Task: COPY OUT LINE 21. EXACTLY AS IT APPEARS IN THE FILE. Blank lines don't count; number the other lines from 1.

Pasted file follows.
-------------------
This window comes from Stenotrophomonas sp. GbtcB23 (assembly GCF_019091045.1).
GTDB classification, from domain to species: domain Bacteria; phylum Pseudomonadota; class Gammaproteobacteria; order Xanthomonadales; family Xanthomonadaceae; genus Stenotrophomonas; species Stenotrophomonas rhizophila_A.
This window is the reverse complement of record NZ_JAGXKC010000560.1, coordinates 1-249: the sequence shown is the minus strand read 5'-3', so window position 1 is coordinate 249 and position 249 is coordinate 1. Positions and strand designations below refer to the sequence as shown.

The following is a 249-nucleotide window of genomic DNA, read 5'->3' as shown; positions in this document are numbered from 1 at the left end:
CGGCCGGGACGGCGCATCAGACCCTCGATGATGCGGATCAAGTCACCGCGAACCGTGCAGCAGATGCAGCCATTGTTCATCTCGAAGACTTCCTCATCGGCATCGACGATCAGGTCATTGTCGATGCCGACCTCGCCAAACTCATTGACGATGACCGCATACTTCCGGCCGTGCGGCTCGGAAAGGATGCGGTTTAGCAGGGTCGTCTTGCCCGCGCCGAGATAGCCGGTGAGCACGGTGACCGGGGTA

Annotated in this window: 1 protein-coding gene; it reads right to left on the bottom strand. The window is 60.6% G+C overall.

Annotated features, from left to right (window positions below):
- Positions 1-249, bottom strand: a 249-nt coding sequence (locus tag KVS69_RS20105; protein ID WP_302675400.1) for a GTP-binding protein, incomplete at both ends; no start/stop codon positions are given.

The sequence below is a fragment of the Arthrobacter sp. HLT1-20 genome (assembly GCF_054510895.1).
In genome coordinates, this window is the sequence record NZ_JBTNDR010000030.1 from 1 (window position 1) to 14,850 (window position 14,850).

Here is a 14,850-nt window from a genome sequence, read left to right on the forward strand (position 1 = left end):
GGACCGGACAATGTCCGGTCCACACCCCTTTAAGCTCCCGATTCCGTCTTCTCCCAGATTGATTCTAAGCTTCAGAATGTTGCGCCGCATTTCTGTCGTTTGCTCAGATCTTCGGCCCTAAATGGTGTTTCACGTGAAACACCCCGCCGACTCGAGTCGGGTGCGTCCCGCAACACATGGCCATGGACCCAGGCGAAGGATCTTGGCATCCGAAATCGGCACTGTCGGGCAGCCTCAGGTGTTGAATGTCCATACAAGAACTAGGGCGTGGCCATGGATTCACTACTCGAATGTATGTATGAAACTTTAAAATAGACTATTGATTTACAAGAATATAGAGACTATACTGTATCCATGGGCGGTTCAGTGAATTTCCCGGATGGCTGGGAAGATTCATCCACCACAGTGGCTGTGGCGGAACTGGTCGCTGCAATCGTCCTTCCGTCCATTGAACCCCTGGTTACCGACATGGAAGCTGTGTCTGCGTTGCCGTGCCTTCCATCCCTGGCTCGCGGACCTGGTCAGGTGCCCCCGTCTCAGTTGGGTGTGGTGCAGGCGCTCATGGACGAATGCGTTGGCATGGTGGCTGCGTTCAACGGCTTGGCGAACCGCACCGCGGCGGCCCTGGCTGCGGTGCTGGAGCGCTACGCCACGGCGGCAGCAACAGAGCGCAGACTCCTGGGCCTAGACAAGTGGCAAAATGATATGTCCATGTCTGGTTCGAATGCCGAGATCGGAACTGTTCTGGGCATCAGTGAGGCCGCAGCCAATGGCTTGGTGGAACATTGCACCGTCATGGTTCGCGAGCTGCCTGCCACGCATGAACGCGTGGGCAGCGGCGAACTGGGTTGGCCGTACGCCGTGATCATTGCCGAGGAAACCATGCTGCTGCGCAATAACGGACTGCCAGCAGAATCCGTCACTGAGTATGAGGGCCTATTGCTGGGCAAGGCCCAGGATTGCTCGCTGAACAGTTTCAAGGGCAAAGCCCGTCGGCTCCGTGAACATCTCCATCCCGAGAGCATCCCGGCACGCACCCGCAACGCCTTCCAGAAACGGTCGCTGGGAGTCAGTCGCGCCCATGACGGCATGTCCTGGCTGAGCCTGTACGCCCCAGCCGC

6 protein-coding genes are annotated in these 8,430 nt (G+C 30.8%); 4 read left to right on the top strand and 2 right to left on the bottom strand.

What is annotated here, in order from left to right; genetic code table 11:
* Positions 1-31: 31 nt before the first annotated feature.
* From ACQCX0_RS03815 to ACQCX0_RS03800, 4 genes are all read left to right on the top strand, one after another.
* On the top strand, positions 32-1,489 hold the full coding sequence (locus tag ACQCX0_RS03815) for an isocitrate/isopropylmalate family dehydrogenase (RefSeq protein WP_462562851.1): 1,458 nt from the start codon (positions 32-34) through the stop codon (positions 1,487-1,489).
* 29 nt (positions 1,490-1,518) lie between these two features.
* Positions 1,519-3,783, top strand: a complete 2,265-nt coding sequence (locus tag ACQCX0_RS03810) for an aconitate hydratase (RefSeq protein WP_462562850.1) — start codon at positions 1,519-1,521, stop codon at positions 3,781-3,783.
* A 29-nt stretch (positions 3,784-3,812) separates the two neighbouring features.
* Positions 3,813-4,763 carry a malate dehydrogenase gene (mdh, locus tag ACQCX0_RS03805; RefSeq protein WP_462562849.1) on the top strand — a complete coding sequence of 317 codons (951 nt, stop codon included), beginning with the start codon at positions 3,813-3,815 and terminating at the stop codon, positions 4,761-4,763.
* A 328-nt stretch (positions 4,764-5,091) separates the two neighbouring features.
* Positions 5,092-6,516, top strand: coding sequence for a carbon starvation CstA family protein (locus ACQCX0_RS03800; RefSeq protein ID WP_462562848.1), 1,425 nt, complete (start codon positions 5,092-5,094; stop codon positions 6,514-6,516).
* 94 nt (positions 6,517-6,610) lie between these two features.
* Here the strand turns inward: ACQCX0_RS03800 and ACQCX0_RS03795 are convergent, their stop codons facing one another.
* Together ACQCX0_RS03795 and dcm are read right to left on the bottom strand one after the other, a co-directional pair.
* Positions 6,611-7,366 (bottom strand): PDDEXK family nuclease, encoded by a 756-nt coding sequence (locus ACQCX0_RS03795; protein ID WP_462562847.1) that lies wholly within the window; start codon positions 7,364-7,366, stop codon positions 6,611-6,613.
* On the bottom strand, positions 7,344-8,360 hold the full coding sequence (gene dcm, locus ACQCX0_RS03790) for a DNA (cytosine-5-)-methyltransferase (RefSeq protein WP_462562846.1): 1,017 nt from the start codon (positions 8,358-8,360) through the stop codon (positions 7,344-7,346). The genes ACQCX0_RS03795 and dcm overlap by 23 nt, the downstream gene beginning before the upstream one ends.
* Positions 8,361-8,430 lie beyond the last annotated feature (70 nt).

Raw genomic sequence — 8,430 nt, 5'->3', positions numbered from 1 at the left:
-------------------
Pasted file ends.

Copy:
* Positions 3,813-4,763 carry a malate dehydrogenase gene (mdh, locus tag ACQCX0_RS03805; RefSeq protein WP_462562849.1) on the top strand — a complete coding sequence of 317 codons (951 nt, stop codon included), beginning with the start codon at positions 3,813-3,815 and terminating at the stop codon, positions 4,761-4,763.